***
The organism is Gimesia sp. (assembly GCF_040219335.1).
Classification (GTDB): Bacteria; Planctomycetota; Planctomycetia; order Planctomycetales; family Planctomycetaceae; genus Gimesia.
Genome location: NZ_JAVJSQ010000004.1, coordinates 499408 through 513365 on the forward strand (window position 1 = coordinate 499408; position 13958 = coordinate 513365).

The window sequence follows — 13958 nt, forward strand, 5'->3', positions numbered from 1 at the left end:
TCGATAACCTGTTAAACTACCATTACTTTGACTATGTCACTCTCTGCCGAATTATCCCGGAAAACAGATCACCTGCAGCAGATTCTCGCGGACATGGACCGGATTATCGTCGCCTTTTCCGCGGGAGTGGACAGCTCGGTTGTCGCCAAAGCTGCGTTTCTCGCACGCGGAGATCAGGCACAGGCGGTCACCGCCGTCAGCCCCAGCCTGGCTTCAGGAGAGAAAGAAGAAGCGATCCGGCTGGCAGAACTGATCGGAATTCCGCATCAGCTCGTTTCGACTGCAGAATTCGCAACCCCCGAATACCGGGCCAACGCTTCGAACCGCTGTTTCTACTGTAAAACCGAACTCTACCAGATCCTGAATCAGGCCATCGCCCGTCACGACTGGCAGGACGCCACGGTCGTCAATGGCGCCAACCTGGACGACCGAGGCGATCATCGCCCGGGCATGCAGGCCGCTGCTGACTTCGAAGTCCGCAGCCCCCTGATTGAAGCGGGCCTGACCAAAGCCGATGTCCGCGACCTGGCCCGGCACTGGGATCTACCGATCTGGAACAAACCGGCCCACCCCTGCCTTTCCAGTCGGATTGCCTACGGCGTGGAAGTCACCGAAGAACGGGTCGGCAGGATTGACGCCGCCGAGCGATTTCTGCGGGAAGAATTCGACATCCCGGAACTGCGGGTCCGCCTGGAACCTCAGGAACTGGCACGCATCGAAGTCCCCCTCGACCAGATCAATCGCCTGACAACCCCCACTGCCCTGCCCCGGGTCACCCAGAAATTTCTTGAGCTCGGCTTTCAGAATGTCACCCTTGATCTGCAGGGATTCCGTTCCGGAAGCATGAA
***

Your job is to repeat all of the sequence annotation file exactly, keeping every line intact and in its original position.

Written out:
The organism is Gimesia sp. (assembly GCF_040219335.1).
Classification (GTDB): Bacteria; Planctomycetota; Planctomycetia; order Planctomycetales; family Planctomycetaceae; genus Gimesia.
Genome location: NZ_JAVJSQ010000004.1, coordinates 499408 through 513365 on the forward strand (window position 1 = coordinate 499408; position 13958 = coordinate 513365).

The window sequence follows — 13958 nt, forward strand, 5'->3', positions numbered from 1 at the left end:
TCGATAACCTGTTAAACTACCATTACTTTGACTATGTCACTCTCTGCCGAATTATCCCGGAAAACAGATCACCTGCAGCAGATTCTCGCGGACATGGACCGGATTATCGTCGCCTTTTCCGCGGGAGTGGACAGCTCGGTTGTCGCCAAAGCTGCGTTTCTCGCACGCGGAGATCAGGCACAGGCGGTCACCGCCGTCAGCCCCAGCCTGGCTTCAGGAGAGAAAGAAGAAGCGATCCGGCTGGCAGAACTGATCGGAATTCCGCATCAGCTCGTTTCGACTGCAGAATTCGCAACCCCCGAATACCGGGCCAACGCTTCGAACCGCTGTTTCTACTGTAAAACCGAACTCTACCAGATCCTGAATCAGGCCATCGCCCGTCACGACTGGCAGGACGCCACGGTCGTCAATGGCGCCAACCTGGACGACCGAGGCGATCATCGCCCGGGCATGCAGGCCGCTGCTGACTTCGAAGTCCGCAGCCCCCTGATTGAAGCGGGCCTGACCAAAGCCGATGTCCGCGACCTGGCCCGGCACTGGGATCTACCGATCTGGAACAAACCGGCCCACCCCTGCCTTTCCAGTCGGATTGCCTACGGCGTGGAAGTCACCGAAGAACGGGTCGGCAGGATTGACGCCGCCGAGCGATTTCTGCGGGAAGAATTCGACATCCCGGAACTGCGGGTCCGCCTGGAACCTCAGGAACTGGCACGCATCGAAGTCCCCCTCGACCAGATCAATCGCCTGACAACCCCCACTGCCCTGCCCCGGGTCACCCAGAAATTTCTTGAGCTCGGCTTTCAGAATGTCACCCTTGATCTGCAGGGATTCCGTTCCGGAAGCATGAA